When deciding on the best senior care option for elderly parents, siblings may find it difficult to achieve consensus. No one wants to find themselves making senior care decisions for their parents, but family dynamics and infighting can make a bad situation worse. It’s best to accept and understand that these dynamics frequently impact senior care decisions. The key is to ensure they don’t deter forward progress on behalf of your loved one.
In our experience, there are three main reasons siblings experience conflict when making caregiving decisions for elderly parents.
- Historic Familial and Societal Roles
- Poor Communication
- Lack of a Goal
Familial and Societal Roles
We all wear many hats. Some are professional in nature and others are personal. We may be a teacher, a daughter, a wife, a mom, a kid sister, the eldest, etc.
When it comes to family decision-making, our historic role and identity in the family acts as a unique filter through which we process data. Any information… any action… (whether we realize it or not) is filtered through the familial role and identity we assumed over the years.
A typical example is that of the oldest child in a family of several children. Maybe you babysat your siblings growing up or your Mom and Dad trusted you with family responsibilities and information they didn’t share with others. Over the years, you assumed a leadership role among your siblings. Now, when Mom and Dad need additional support, you step forward confidently to shepherd progress.
Another common example would be that of the only female child among a group of male siblings. You think your parents need caregiving support and are doing all you can to fill in the gaps, but your siblings aren’t motivated to reduce your work or help with the burden of caregiving. They would prefer to wait until something happens that forces a change.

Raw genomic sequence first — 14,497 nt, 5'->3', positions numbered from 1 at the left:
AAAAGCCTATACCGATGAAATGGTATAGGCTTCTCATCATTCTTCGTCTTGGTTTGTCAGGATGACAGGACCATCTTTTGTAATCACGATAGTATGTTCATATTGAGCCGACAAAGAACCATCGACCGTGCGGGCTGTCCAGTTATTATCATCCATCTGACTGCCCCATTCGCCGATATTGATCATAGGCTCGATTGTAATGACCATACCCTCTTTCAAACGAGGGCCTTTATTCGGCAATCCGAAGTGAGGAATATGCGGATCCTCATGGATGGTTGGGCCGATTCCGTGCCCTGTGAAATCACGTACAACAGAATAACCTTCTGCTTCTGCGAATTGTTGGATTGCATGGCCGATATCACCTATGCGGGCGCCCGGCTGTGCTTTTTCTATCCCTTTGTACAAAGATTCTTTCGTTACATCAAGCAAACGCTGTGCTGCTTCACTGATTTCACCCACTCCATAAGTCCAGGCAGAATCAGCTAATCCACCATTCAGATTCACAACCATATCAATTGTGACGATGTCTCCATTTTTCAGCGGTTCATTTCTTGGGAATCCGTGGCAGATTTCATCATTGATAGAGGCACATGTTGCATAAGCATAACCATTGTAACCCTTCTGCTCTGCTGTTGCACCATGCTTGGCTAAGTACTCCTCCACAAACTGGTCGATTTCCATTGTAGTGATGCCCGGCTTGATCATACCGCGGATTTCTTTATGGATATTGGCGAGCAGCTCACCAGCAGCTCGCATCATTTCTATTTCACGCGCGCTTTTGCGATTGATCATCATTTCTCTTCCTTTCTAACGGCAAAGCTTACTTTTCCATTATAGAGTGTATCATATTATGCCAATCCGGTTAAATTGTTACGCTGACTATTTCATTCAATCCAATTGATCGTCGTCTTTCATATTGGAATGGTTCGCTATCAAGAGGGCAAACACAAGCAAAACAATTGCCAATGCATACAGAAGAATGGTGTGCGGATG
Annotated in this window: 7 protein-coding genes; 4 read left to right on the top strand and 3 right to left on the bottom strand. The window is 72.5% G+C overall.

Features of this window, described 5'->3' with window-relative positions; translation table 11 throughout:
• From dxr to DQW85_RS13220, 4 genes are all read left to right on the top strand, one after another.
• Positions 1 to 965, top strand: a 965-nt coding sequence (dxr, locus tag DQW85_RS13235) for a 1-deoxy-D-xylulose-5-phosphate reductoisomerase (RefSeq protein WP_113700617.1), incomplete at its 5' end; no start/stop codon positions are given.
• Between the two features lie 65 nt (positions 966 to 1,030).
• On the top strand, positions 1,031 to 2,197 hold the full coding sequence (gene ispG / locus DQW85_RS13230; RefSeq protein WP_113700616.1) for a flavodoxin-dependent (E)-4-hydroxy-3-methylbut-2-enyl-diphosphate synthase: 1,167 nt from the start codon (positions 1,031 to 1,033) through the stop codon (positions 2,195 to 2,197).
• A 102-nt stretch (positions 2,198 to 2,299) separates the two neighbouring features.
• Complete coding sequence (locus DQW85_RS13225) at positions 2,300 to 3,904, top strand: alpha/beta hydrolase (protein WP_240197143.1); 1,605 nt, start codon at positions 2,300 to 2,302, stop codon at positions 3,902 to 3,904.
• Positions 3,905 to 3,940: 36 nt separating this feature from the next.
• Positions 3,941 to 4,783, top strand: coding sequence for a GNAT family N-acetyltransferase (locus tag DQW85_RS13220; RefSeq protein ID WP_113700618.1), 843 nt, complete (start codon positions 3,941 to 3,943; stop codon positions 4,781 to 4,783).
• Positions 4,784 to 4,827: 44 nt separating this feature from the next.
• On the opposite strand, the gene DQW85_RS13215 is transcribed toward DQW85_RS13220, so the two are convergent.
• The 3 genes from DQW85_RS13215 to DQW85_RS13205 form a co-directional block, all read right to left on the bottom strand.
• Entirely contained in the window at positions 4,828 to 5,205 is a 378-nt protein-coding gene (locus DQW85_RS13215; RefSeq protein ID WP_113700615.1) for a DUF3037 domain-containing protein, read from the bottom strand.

And finally, in many caregiving and senior care situations, you may find yourself rankled by your parent’s responsiveness to one sibling’s idea instead of yours. Perhaps that sibling has always been your parent’s “favorite.” Even now, it’s hard to avoid resentment when you’re putting in an equal amount of work and care with no recognition.
It’s no surprise that our families are a reflection of society at large, and that the roles we assume in both areas impact our decision-making. Still, many adult children find themselves surprised by the extent to which their historic roles and relationships impact senior care decisions. The first step to getting past damaging family dynamics so you can work towards better decisions is simply to acknowledge and recognize that they exist.
What is it about our family that brings out the worst in us? With neighbors and friends, we are polite, measured and kind. But, with family members we often cross invisible boundaries in our communication and are surprised when we receive a negative reaction.
Many adult children are working professionals with families of their own. Time is at a premium and they may find themselves communicating by text more often than is prudent. While it’s tempting to put all your siblings on a group text for efficiency’s sake, you may find that this medium isn’t ideal for sensitive conversations.
When you’re having conversations about options or facing opposition from parents, it’s best to schedule a phone or video call with your siblings to discuss next steps. Find a time that works for everyone if possible and be respectful of the other siblings’ schedule and timeline.
When communicating, allow your sibling the same amount of time to respond, digest and process as you would a friend or neighbor. Not all of us make decisions quickly and some need time to take in information. This is particularly true when we’re applying our own emotional filters to the question at hand. (See above!)